Wood - Sourcing Teak from the forests


Teak Forest in Madhya Pradesh, central India

When Abhinav Singh, a young Noida based entrepreneur, decided to build a house for his extended family he decided he wouldn’t settle for anything but the best. He located a good architect on the Internet and as the house was being planned, he identified sources for the best of materials starting from pressed bricks to fine marble.

When it came to wood, there was no choice really; it had to be Teak, a wood venerated by Indians for its durability, insect resistance and workability.

The design of the house required long straight pieces of timber for eight feet high doors and French windows. He also wanted Teak for flooring some of the rooms.

When it came to sourcing the wood, Abhinav did not rely on local lumber yards. Instead he went back to the Internet to research the source of Indian Teak. His search ultimately led him to the forests of Madhya Pradesh, which during British times was part of the then Central Provinces.

CP or “Central Province” Teak is considered among the best Teak in the world primarily because most of this wood is harvested from slow growth forests of the hot and arid central region of the country.

Teak trees in these parts grow slowly, are dense and have thin growth rings. This makes the timber extremely strong and stable.

Seasoned CP Teak logs

Good CP Teak, it is said, will not twist, bow or cup once it has been dried and sawn. The notorious termites of Noida will fail to bite and the scorching north Indian sun will not be able to entirely dry the natural oils in the wood.

Armed with this certainty, Abhinav journeyed to the heart of Madhya Pradesh where he located entire trees felled and seasoned by the state forest department.

Seasoned Teak logs for sale at a government auction

The felling, sale and transportation of Teak and many other species of wood is strictly controlled in India these days. These measures were brought into force largely to counter the large scale plunder of forests that had begun in colonial times.

The British colonialists had begun the process of stripping the thick virgin forests that once covered most parts of India beginning from the late 18th century. The Napoleonic Wars in Europe and the shortage of English Oak for naval ships led to the use of Indian Teak for British shipbuilding.

Teak turned out to be far superior to Oak and lasted almost indefinitely if cared for. The British authorities in India therefore began a programme to systematically harvest Teak and other varieties of timber. The growth of the railways and its insatiable need for wooden sleepers started a process of forest denudation that continued even after Independence.

Today, the felling and sale of trees in India’s protected forests is strictly controlled and illegal trading in timber is a criminal offence punishable by many years in prison.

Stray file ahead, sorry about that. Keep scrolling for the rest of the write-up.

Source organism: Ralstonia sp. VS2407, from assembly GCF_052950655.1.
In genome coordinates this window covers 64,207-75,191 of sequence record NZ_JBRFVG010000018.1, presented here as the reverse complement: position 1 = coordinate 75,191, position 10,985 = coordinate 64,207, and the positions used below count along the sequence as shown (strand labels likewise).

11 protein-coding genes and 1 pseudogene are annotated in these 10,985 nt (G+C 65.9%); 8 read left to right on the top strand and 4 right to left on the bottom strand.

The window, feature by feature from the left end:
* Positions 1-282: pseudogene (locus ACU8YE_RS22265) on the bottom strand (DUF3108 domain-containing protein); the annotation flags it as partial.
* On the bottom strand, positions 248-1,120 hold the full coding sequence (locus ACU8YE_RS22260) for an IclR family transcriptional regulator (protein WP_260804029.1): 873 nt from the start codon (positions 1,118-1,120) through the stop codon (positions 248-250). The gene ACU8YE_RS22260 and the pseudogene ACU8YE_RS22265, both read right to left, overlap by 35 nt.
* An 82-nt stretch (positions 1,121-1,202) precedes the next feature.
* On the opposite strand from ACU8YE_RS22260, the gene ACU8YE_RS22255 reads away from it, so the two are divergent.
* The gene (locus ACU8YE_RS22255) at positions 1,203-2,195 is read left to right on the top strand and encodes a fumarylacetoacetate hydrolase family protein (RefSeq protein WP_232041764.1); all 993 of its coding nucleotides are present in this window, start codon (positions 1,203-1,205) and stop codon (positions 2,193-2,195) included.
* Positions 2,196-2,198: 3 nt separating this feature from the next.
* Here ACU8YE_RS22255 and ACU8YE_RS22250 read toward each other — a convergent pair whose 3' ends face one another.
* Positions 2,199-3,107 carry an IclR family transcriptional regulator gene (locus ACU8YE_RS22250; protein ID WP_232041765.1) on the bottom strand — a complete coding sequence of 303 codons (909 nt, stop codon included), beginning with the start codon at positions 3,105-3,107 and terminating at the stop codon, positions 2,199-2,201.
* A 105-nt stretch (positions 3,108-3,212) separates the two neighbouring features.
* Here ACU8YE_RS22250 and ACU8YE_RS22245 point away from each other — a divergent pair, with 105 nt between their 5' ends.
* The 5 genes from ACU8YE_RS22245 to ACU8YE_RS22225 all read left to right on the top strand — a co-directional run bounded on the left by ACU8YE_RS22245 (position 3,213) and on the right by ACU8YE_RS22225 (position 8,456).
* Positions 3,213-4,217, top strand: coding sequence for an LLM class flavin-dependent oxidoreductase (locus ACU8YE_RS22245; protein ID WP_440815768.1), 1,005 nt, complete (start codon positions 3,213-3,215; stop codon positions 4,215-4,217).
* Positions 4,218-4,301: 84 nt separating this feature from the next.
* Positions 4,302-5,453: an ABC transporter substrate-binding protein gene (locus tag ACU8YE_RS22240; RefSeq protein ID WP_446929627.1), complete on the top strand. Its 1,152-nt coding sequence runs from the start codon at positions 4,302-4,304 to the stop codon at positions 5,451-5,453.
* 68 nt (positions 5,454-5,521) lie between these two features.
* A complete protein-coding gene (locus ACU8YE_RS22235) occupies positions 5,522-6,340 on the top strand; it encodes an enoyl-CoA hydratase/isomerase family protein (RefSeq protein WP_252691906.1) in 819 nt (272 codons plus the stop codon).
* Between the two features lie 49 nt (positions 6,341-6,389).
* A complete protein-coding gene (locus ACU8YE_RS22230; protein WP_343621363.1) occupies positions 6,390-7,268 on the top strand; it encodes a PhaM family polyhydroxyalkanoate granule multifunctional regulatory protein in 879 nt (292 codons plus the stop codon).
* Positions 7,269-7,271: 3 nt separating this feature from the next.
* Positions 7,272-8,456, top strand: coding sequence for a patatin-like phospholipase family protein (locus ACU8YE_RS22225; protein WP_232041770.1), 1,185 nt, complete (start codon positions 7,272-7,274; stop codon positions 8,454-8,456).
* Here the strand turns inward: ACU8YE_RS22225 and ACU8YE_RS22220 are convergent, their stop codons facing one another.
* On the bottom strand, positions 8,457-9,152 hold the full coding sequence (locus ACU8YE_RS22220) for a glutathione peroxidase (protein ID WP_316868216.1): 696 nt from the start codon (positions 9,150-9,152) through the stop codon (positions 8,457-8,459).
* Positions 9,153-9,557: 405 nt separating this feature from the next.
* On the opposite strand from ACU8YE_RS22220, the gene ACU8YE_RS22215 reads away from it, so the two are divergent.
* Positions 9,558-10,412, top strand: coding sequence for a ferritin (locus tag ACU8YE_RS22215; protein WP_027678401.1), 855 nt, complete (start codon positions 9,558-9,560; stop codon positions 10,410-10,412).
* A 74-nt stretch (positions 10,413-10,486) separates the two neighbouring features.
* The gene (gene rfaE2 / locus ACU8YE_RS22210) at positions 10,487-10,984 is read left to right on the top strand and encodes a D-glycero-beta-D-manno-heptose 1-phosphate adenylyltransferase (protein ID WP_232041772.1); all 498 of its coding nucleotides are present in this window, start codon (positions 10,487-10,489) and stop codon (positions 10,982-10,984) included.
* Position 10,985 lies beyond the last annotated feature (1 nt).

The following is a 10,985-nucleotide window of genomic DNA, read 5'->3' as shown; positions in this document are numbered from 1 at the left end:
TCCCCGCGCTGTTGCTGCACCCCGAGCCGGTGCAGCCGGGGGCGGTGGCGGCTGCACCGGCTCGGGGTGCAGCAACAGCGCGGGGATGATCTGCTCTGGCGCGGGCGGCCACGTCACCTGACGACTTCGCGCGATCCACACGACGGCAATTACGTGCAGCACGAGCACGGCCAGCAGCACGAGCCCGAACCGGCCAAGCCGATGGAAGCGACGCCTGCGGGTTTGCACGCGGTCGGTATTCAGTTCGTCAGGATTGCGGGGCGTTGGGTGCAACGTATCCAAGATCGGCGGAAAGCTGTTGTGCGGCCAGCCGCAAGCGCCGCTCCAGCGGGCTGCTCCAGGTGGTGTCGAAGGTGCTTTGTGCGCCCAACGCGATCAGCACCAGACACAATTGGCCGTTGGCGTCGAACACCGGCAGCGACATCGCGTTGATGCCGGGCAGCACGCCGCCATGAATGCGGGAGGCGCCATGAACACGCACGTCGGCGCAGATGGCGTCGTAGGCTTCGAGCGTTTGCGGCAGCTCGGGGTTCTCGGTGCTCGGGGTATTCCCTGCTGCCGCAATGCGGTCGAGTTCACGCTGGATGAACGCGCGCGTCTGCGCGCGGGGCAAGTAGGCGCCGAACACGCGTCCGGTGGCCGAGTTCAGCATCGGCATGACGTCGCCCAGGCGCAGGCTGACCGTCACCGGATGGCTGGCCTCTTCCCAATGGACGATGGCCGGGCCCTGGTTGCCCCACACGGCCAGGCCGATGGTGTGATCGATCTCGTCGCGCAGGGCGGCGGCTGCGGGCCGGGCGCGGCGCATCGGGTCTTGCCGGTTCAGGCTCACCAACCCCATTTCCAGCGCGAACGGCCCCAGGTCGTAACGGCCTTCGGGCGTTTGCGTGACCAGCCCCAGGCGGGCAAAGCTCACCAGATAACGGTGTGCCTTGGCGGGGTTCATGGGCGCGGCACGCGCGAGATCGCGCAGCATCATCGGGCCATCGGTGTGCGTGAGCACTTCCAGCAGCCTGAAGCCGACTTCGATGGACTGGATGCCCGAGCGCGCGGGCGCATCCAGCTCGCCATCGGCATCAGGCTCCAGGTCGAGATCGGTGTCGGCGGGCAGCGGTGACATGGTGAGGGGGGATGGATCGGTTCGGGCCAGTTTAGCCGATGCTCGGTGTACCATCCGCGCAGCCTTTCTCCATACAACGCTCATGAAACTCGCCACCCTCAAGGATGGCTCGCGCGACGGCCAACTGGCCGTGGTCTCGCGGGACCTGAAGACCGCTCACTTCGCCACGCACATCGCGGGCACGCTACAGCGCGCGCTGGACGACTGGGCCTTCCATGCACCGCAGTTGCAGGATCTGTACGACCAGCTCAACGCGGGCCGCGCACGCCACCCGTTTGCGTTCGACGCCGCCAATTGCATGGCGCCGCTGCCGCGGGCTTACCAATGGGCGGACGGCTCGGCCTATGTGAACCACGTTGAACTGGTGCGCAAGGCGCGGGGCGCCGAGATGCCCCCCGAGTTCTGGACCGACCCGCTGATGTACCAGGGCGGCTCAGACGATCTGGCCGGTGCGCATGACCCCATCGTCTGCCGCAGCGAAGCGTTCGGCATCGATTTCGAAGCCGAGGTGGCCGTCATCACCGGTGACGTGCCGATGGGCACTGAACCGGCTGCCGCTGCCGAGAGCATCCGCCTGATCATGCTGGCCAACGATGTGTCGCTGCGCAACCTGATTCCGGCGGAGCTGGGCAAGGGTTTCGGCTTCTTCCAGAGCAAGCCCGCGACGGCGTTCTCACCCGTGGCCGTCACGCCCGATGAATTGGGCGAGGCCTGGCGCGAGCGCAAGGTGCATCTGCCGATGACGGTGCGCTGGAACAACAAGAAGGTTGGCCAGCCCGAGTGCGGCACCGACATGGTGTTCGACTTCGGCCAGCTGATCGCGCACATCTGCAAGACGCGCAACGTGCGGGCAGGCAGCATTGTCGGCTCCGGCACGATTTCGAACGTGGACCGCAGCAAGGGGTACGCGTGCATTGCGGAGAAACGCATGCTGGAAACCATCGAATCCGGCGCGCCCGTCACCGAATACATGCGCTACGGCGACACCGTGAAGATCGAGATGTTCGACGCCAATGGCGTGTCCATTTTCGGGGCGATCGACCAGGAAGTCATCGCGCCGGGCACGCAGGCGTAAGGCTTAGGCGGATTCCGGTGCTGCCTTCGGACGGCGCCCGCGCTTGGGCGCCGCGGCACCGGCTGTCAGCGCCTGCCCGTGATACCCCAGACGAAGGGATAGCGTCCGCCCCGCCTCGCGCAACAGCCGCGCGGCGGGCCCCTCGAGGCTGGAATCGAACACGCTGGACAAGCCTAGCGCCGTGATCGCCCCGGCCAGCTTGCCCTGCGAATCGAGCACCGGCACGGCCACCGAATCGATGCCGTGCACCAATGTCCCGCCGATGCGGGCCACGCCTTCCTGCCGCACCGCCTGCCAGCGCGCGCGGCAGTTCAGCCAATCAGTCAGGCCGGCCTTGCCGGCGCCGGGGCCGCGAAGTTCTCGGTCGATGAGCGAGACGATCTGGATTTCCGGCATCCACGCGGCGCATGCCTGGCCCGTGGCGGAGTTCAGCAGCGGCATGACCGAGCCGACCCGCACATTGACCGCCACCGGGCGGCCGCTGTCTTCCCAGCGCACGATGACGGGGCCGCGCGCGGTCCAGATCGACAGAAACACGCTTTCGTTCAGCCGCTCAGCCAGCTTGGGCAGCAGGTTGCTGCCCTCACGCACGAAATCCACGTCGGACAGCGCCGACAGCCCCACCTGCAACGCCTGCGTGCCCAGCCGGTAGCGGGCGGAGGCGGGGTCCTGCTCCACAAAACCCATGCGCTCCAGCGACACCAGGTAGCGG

Teak Logs being Milled
Teak after initial sawing
Abhinav's Teak stash

Forests trees are felled, seasoned and auctioned only by the forest departments of various state governments. Permits issued by the forest authorities are required for the transportation of the wood.

Any ordinary person would have been daunted by the complexity of sourcing wood from the forests of central India but not Abhinav.

He located forests and bought a whole lot of Teak at a government auction at a place called Bhoura. With the help of a local timber merchant, he took the logs to Bhopal where they were sawn and milled to size. These were eventually shipped to Noida along with the requisite permits, forms and what have you.

Abhinav’s extraordinary perseverance has paid off; his house will boast of some of the finest CP teak available in the country.

Indranil Banerjie
28 February 2016

Comments

  1. Excellent Blog!!!
    I stumbled upon your blog accidentally and I am glad I did.
    Rarely we see so much passion about woodworking in Indian DIYers.

    I did have a question: Do the Metric bits fit in a SAE Power tools?
    i.e. if I buy a impact driver from US, can i use bits from India?

    ReplyDelete
    Replies
    1. US power tools usually use the imperial system ie. inches and feet whereas we in India use the metric system. The two systems do not match. However, you can get imperial size bits in India. Also, impact drivers usually can take any bit size whether imperial or metric provided it is within a certain diametre.

      Delete
  2. Thanks for you reply.
    In your opinion, If someone has access to good quality power tools from the US, is it worth it to purchase them for India? With all the differences in measuring system, voltage, etc.

    ReplyDelete
    Replies
    1. Amreesh, I would rather buy corded power tools from India or Europe where the electricity standards are similar to here. However, it would be cheaper to buy cordless power tools in the US and get a charger appropriate for India.

      Delete

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